Virginia is for (gun)lovers.
There’s no other way to explain it.
Because 12 years after the Virginia Tech massacre — the worst mass shooting on a campus in American history — gun control remains on the back burner in a state that is now reeling from another tragedy.
On Friday, 12 people were killed by a co-worker turned mass shooter at the Virginia Beach municipal complex. The city engineer was armed with two legally purchased .45-caliber pistols. At least one of them was outfitted with a sound suppressor and extended magazine.
We’ve experienced this kind of horror before, but it hasn’t led to any real change in the Old Dominion.
“It has been incredibly frustrating,” said Andrew Goddard, whose son was shot at Virginia Tech on April 16, 2007, while he was in French class. He was not one of the 32 people killed by Seung Hui Cho, 23, the student who unleashed a lethal, 10-minute rampage.
Colin Goddard was among the 17 who survived but had to learn to walk all over again. Some of the bullets remained in his body, and, today, he struggles with severe health problems that include lead poisoning.
Father and son have been fighting for gun control ever since. They thought they could do something to change the way Virginia regulates gun purchases. They thought they could save lives. But the gun rights advocates have made that impossible.
“After 12 general sessions, back to back, no progress, we’ve managed to fight to a draw,” said Andrew Goddard, who attends every legislative session. “We got nothing, and they got nothing.”
Now, we’ve got another horrific shooting — this time at a workplace instead of a school.
Lots of offices have turned to active-shooter drills, though relatively few use metal detectors.
But the truth is, a colleague intent on doing his fellow employees harm is only one security-card swipe away from his plan.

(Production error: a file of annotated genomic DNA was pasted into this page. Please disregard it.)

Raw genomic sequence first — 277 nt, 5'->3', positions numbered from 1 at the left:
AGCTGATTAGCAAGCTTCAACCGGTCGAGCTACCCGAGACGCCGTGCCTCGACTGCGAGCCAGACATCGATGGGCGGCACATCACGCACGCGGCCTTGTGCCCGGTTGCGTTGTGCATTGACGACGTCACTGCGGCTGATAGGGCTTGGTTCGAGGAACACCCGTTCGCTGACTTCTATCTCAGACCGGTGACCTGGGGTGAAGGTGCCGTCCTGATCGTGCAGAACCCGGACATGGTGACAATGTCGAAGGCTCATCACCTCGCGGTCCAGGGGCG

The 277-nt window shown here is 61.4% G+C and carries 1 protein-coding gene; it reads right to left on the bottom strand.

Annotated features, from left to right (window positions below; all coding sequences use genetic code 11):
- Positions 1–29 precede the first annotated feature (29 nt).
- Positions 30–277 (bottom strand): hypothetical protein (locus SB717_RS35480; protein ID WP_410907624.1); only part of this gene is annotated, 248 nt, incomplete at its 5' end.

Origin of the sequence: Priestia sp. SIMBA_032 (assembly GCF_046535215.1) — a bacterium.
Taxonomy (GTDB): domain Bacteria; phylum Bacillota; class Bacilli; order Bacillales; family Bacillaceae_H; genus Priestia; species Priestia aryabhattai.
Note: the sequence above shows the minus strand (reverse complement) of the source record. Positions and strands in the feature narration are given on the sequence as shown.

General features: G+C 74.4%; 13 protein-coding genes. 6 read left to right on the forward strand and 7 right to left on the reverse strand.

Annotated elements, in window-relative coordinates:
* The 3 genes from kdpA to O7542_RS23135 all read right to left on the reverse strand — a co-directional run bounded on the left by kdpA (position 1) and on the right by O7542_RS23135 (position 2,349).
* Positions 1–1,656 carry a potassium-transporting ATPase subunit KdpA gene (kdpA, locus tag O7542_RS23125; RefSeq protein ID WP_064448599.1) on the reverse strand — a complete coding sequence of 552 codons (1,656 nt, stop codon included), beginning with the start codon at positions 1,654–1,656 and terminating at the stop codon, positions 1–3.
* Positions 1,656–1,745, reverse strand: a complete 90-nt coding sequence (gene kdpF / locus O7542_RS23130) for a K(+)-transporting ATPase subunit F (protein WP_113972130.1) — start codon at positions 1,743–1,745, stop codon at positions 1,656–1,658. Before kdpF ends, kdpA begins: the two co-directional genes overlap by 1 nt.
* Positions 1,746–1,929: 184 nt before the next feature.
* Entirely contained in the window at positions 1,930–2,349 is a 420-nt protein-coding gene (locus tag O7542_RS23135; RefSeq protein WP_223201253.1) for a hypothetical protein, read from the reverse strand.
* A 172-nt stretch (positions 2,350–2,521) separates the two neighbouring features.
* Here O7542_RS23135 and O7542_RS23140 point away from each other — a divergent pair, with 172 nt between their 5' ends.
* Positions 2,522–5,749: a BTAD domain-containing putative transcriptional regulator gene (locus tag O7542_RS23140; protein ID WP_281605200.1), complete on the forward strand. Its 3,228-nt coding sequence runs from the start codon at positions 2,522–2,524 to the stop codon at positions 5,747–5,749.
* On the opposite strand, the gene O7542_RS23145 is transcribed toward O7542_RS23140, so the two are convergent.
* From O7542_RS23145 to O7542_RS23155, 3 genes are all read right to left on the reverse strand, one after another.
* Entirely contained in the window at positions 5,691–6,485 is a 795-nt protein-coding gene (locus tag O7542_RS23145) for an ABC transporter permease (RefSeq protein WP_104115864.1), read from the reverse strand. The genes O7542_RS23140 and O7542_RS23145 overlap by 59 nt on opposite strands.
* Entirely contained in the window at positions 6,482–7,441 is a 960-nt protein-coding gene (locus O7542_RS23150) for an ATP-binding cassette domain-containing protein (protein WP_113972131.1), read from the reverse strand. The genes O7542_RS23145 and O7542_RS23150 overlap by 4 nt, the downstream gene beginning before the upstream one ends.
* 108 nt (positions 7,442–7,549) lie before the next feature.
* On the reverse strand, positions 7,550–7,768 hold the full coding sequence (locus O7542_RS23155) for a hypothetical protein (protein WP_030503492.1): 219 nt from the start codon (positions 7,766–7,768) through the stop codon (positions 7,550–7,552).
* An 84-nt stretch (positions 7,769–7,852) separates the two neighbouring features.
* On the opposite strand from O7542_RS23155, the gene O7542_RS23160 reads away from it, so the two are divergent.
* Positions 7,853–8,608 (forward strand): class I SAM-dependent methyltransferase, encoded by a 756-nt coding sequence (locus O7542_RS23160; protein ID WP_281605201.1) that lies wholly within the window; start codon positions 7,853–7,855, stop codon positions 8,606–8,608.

This is especially easy in Virginia, where the state’s liberal concealed-carry law makes it totally kosher for anyone with a license to pack heat in an office, a government building, a concert, or the Starbucks on Richmond Highway, where I was in line behind a guy who was clearly armed.
Some counties in Virginia are actually going out of their way to make sure more folks can walk around armed. King William County just reduced the cost of a five-year concealed-carry permit from $50 to $15. The county board of supervisors did this last month, according to the Virginia Gazette, right after a gun advocate group asked them to.
So more guns are everywhere in Virginia because, as the Virginia-headquartered NRA argument goes, more good guys with guns will stop the bad guys with guns.
“That argument is completely and utterly ludicrous,” said Andrew Goddard, who wonders how many “who stole my lunch out of the break room” fights or “who jammed the copier” moments could lead to armed confrontations or even mass shootings.
There is no one cure for America’s gun violence crisis. But there are ways to make small changes that would make us safer.
After the Virginia Tech shootings, President George W. Bush signed the NICS Improvement Amendments Act that focused on mental-health data reporting between state and federal databases for background checks.
In Virginia, gun rights advocates swooped in to try to roll back existing laws, Goddard said.
“A number of states, even Florida, for heaven’s sake, have changed legislation” to add some restrictions, Goddard said. “The gunshine state Florida turned around and did something after Parkland.”
Three weeks after the massacre of 17 people in Parkland, Gov. Rick Scott signed into law the Marjory Stoneman Douglas High School Public Safety Act. It banned bump stocks, raised the age to purchase a gun and gave judges the power to let police ban gun ownership for up to a year by someone deemed to be dangerous.
“Connecticut did something about it, too,” Goddard said.
After 20 first-graders were killed at Sandy Hook Elementary School in 2012, the state reformed its gun law, banning more than 150 gun models and the sale of gun magazines with a capacity of more than 10 rounds. The state also requires a permit to buy a gun or ammo.
In Virginia? The cowboys in the legislature killed a bill in January that would have banned large-capacity magazines like the kind that the Virginia Beach shooter used.
Maybe this makes sense in a deep-red rural state like Idaho or Kentucky.
But why would Virginia, a well-educated state that is home to America’s wealthiest counties and a growing tech sector (hello, Amazon’s second headquarters!), need to be armed like the Wild West?
It may come back to culture.
“The problem with Virginia: There’s a hardheadedness about change,” Goddard said.
The 12 people being mourned this week ought to prompt the state to rethink its embrace of guns.